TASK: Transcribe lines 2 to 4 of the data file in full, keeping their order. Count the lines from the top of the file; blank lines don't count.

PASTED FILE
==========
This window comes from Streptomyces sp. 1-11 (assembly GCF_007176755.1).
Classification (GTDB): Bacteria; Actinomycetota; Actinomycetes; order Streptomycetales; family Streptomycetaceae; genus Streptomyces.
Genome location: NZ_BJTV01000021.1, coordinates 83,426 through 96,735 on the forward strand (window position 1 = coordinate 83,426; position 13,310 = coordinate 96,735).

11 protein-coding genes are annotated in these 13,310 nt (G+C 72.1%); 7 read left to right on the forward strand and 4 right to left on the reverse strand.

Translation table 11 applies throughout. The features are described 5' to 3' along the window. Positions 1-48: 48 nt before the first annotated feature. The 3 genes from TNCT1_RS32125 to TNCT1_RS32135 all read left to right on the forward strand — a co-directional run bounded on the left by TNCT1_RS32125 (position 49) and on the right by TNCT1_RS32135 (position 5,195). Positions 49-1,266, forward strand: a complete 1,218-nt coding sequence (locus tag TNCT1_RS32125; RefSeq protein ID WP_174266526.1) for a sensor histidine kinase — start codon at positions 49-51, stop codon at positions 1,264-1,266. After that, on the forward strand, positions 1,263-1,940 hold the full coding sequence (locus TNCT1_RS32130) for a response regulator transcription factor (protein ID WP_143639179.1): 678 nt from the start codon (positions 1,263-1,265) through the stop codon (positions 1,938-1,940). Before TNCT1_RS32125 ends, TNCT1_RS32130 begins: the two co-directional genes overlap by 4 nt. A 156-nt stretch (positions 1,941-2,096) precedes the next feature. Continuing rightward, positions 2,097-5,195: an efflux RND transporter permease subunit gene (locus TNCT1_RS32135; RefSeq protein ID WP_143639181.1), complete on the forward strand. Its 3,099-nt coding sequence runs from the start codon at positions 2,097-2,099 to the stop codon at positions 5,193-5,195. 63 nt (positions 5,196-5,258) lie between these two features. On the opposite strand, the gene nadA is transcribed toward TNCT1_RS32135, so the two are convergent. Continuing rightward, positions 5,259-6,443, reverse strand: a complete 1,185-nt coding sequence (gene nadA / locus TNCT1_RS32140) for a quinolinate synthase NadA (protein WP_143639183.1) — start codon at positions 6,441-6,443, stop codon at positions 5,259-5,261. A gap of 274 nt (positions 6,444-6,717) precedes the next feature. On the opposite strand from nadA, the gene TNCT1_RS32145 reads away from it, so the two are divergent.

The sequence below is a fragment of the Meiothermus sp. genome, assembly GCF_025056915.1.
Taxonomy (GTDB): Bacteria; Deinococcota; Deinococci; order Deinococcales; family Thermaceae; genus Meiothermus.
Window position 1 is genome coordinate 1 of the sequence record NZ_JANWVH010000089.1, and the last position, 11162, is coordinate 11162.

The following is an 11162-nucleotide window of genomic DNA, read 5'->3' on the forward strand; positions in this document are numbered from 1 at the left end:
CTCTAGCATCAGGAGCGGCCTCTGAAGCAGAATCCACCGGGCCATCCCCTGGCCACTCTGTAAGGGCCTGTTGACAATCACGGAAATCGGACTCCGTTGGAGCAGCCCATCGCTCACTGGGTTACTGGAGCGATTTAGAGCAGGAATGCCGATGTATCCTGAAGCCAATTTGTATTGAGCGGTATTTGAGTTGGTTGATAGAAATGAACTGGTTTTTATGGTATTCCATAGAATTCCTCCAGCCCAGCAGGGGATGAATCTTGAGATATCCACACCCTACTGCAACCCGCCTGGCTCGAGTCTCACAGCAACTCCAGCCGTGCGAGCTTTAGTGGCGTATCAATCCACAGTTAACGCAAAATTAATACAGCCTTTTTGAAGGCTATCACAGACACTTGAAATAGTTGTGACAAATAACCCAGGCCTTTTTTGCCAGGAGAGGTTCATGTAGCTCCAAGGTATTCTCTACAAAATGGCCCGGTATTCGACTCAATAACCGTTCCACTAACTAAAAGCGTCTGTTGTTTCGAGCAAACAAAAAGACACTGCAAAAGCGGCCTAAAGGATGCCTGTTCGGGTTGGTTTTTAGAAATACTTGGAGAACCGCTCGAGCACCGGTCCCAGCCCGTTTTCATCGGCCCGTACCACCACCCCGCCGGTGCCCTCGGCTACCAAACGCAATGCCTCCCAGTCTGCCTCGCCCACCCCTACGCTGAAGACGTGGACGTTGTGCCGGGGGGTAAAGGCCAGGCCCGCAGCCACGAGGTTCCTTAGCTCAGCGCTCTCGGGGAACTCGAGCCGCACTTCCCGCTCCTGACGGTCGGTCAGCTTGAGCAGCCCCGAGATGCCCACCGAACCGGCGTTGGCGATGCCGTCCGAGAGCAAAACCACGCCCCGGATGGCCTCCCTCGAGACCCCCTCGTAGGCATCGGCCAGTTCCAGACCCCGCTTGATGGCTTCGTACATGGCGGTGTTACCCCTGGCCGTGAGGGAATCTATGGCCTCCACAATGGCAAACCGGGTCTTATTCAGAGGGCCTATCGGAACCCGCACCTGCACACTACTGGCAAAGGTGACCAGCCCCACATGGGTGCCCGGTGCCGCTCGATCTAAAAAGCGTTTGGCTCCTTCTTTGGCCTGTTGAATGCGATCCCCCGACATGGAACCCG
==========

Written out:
Classification (GTDB): Bacteria; Actinomycetota; Actinomycetes; order Streptomycetales; family Streptomycetaceae; genus Streptomyces.
Genome location: NZ_BJTV01000021.1, coordinates 83,426 through 96,735 on the forward strand (window position 1 = coordinate 83,426; position 13,310 = coordinate 96,735).

11 protein-coding genes are annotated in these 13,310 nt (G+C 72.1%); 7 read left to right on the forward strand and 4 right to left on the reverse strand.